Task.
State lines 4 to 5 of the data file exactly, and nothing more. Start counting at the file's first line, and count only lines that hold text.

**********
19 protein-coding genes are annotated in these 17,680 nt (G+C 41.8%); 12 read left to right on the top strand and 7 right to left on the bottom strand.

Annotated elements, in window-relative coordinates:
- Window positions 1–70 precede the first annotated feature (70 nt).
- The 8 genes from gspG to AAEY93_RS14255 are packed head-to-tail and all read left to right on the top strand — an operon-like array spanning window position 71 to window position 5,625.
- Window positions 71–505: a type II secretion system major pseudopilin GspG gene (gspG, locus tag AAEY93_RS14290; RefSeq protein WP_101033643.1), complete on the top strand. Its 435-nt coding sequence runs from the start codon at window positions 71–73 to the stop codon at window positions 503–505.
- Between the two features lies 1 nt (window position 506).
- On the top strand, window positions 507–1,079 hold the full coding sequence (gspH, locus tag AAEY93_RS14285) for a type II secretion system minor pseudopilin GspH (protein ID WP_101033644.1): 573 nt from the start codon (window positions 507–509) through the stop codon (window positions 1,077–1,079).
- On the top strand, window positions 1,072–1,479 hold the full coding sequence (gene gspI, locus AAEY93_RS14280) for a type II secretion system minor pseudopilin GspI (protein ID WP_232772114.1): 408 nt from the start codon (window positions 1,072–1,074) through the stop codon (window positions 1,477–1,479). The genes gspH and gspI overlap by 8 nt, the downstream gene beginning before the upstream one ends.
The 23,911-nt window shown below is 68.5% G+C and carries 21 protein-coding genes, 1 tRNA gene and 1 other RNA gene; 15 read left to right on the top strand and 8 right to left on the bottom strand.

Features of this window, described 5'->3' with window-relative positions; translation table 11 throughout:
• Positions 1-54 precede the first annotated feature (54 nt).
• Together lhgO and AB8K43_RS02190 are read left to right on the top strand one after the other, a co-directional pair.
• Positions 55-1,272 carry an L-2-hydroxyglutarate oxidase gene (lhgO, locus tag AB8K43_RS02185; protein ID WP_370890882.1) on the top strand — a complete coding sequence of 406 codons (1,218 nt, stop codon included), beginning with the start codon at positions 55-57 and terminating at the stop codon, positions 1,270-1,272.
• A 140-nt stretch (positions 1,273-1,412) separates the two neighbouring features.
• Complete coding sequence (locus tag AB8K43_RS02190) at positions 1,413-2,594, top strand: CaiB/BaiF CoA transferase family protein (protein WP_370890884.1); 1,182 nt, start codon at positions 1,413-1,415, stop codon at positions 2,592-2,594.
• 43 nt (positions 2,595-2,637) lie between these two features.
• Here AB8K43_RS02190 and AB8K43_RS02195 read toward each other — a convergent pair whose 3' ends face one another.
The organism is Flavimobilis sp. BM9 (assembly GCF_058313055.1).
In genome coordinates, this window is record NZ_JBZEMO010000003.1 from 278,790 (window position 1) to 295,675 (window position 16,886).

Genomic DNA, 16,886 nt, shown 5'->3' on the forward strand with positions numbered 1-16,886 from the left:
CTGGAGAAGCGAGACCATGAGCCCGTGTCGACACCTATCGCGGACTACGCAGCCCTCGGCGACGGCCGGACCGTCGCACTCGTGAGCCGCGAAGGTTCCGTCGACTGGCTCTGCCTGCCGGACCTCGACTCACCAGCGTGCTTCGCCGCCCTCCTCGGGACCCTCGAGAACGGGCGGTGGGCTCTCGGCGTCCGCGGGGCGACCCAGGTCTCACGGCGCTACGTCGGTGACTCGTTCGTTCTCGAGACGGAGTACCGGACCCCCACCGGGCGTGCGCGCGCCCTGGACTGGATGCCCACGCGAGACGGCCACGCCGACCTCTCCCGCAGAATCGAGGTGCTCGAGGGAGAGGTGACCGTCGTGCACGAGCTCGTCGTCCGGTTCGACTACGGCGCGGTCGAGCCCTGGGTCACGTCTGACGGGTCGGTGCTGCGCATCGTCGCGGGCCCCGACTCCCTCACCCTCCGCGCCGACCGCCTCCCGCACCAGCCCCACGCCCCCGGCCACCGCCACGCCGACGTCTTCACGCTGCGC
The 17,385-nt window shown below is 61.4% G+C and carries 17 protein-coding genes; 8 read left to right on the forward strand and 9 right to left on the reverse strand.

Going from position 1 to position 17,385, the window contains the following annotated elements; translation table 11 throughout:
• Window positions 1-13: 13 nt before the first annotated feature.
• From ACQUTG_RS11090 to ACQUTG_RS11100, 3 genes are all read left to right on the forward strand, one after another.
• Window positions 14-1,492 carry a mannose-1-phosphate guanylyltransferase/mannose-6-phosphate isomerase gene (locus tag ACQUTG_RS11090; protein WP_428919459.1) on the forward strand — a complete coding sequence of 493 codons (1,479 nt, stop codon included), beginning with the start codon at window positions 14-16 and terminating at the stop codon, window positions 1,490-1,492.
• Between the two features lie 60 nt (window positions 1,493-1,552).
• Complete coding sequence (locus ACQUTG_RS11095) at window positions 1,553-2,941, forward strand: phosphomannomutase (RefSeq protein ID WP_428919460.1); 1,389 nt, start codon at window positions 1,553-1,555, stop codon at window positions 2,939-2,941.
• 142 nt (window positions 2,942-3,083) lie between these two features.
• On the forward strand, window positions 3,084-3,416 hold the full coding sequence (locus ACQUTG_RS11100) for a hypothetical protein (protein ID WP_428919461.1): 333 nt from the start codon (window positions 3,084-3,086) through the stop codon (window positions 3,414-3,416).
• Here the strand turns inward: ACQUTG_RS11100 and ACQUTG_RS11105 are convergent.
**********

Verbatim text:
- The 8 genes from gspG to AAEY93_RS14255 are packed head-to-tail and all read left to right on the top strand — an operon-like array spanning window position 71 to window position 5,625.
- Window positions 71–505: a type II secretion system major pseudopilin GspG gene (gspG, locus tag AAEY93_RS14290; RefSeq protein WP_101033643.1), complete on the top strand. Its 435-nt coding sequence runs from the start codon at window positions 71–73 to the stop codon at window positions 503–505.